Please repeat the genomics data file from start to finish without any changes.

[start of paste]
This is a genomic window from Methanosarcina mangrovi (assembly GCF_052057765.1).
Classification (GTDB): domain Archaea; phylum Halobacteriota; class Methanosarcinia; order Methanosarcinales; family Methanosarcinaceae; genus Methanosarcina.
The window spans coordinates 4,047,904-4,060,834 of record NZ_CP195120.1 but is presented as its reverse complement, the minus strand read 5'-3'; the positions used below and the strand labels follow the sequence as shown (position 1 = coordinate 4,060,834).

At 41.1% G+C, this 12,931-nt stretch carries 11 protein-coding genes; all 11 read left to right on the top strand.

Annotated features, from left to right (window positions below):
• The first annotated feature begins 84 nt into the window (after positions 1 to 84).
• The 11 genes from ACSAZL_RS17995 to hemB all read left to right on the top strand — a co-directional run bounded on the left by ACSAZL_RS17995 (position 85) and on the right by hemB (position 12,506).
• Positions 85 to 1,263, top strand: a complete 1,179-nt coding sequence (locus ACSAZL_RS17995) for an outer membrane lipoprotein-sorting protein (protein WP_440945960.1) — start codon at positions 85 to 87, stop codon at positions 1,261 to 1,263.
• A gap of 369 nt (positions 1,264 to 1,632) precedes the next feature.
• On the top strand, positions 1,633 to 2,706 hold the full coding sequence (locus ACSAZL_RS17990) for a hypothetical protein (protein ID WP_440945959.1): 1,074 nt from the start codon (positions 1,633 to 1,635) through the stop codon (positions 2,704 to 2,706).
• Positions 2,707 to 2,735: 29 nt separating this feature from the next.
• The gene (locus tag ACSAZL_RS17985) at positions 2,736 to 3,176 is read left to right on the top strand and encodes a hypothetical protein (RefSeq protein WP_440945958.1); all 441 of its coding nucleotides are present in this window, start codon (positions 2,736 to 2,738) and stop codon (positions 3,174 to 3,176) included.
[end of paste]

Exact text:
This is a genomic window from Methanosarcina mangrovi (assembly GCF_052057765.1).
Classification (GTDB): domain Archaea; phylum Halobacteriota; class Methanosarcinia; order Methanosarcinales; family Methanosarcinaceae; genus Methanosarcina.
The window spans coordinates 4,047,904-4,060,834 of record NZ_CP195120.1 but is presented as its reverse complement, the minus strand read 5'-3'; the positions used below and the strand labels follow the sequence as shown (position 1 = coordinate 4,060,834).

At 41.1% G+C, this 12,931-nt stretch carries 11 protein-coding genes; all 11 read left to right on the top strand.

Annotated features, from left to right (window positions below):
• The first annotated feature begins 84 nt into the window (after positions 1 to 84).
• The 11 genes from ACSAZL_RS17995 to hemB all read left to right on the top strand — a co-directional run bounded on the left by ACSAZL_RS17995 (position 85) and on the right by hemB (position 12,506).
• Positions 85 to 1,263, top strand: a complete 1,179-nt coding sequence (locus ACSAZL_RS17995) for an outer membrane lipoprotein-sorting protein (protein WP_440945960.1) — start codon at positions 85 to 87, stop codon at positions 1,261 to 1,263.
• A gap of 369 nt (positions 1,264 to 1,632) precedes the next feature.
• On the top strand, positions 1,633 to 2,706 hold the full coding sequence (locus ACSAZL_RS17990) for a hypothetical protein (protein ID WP_440945959.1): 1,074 nt from the start codon (positions 1,633 to 1,635) through the stop codon (positions 2,704 to 2,706).
• Positions 2,707 to 2,735: 29 nt separating this feature from the next.
• The gene (locus tag ACSAZL_RS17985) at positions 2,736 to 3,176 is read left to right on the top strand and encodes a hypothetical protein (RefSeq protein WP_440945958.1); all 441 of its coding nucleotides are present in this window, start codon (positions 2,736 to 2,738) and stop codon (positions 3,174 to 3,176) included.